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How Recruiters Can Help Your Current (or Future) Job Search in California

Michael Bernick
Former California Employment Development Department Director & Milken Institute Fellow

(This is one of an occasional Fox & Hounds series on employment counselors, coaches, and recruiters in California, and their advice for job seekers).

Employment recruiters in California, like staffing company professionals, offer us valuable insights into the state’s labor markets. They are on top of who is hiring and what jobs they’re hiring for on a daily basis. Andy Moy is a recruiter who is in the middle of current hiring boom in tech, and he offers advice for job seekers that are applicable to tech jobs and other sectors and occupations.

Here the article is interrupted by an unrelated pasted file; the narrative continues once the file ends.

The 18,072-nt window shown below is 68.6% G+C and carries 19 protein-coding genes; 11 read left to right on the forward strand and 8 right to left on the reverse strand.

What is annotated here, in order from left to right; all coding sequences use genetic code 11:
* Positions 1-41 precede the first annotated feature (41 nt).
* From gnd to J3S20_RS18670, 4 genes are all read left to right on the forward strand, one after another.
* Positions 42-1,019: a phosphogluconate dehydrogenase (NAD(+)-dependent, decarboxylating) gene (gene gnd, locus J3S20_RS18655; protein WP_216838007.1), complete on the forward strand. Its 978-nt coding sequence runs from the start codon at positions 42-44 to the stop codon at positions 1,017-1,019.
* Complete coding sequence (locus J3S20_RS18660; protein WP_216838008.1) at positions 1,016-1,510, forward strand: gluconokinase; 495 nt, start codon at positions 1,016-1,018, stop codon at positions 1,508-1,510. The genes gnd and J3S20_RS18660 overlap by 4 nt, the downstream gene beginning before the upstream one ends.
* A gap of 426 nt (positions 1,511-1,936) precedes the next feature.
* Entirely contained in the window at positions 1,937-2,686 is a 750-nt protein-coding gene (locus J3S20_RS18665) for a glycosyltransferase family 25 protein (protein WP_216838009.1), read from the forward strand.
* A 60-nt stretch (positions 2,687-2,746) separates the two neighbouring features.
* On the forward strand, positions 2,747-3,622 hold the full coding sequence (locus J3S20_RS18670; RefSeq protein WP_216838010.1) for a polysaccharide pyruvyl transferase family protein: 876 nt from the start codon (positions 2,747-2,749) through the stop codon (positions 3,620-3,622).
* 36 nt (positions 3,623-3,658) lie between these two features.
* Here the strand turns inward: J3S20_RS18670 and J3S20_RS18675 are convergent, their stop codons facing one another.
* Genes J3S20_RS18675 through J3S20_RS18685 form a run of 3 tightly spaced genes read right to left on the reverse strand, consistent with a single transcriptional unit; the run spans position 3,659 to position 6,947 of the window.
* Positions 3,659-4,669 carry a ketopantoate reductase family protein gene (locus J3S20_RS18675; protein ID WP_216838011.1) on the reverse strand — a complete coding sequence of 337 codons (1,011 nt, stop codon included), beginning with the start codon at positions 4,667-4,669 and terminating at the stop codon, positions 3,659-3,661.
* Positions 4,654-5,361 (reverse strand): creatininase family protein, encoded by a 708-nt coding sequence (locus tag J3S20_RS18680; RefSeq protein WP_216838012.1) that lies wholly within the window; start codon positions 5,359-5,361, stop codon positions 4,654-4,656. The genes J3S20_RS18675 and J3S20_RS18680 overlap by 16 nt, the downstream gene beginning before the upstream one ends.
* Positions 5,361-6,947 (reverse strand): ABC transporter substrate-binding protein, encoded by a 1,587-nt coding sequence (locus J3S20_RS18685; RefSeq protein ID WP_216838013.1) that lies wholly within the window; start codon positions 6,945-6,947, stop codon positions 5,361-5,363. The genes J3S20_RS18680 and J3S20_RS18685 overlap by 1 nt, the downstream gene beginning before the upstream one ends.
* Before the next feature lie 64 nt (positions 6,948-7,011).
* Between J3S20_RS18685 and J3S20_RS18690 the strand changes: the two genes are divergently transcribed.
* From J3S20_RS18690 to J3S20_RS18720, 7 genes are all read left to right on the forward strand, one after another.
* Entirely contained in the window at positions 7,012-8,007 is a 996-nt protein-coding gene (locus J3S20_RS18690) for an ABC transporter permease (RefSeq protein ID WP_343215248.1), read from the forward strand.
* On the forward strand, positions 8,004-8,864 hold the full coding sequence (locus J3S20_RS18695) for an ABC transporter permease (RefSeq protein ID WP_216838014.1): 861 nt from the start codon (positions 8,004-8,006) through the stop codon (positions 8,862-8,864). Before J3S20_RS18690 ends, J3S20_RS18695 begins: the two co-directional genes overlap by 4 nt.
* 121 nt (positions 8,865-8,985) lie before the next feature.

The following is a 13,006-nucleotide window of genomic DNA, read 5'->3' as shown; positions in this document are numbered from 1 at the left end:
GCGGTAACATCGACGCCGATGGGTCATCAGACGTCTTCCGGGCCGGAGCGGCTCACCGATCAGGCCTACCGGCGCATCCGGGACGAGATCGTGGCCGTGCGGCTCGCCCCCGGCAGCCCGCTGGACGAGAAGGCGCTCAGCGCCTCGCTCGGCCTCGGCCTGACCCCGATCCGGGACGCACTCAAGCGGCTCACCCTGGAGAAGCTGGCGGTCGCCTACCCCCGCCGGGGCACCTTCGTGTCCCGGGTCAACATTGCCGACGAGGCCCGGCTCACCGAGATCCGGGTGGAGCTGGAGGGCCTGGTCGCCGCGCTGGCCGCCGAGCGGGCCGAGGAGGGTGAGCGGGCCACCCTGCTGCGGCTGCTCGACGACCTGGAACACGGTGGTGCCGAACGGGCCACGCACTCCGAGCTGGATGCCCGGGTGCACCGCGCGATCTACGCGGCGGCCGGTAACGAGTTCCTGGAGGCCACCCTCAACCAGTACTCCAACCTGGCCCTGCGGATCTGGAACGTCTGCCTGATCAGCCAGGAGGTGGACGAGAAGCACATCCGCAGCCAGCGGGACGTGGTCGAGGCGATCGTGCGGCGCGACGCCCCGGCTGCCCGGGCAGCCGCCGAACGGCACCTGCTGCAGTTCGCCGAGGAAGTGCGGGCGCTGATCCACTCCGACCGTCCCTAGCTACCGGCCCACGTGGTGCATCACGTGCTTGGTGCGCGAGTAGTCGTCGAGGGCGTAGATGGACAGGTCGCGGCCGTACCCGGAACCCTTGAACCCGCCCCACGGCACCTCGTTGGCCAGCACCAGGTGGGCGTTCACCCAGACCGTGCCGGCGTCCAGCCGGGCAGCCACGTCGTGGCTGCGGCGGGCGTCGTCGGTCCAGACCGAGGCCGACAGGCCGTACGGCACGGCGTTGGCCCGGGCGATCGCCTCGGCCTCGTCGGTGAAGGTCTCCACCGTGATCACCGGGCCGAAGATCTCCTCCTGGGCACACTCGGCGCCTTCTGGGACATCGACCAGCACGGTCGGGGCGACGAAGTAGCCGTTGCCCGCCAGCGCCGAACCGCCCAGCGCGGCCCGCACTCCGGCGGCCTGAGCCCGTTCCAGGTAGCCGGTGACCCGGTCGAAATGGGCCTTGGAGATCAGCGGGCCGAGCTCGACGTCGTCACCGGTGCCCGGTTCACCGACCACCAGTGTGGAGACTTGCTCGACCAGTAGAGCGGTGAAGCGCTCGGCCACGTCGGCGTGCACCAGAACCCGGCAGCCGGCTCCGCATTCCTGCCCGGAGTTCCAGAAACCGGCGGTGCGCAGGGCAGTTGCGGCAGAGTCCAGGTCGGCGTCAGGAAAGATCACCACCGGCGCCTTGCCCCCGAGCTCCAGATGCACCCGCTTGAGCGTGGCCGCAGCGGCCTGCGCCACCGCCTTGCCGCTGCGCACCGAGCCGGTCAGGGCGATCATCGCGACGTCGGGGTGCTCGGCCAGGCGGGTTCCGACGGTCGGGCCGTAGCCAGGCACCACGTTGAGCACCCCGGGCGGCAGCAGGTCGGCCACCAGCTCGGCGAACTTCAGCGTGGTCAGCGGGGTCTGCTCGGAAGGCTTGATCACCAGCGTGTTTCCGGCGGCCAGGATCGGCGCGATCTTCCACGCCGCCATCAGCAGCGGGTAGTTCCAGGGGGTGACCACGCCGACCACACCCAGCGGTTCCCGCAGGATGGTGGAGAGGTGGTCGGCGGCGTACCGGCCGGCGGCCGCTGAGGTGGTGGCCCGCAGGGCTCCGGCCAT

Screen Shot 2014-11-04 at 3.01.36 PMMr. Moy is a member of the recruiter team at Beyondsoft Consulting Services, the giant China-based firm. He started his career as a recruiter with Robert Half in Chicago and since 2011 has been a recruiter in the Bay Area, specializing in IT workers and connecting them to IT jobs throughout California and nearby states.

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When 82 Percent Voter Turnout Isn’t Good Enough

Bruno Kaufmann
Journalist and election commissioner in Falun, Sweden; founder of People2Power, a publication on democracy

Election Participation in My Swedish City Could Crush Any Town in America. But We Decided There Was More to Be Done.

I did not receive the warmest welcome from my colleagues four years ago, at my very first meeting of the Falun Election Commission. In fact, most members of the authority in Falun, the Swedish city of 57,000 where I live, were surprised I had called a meeting at all.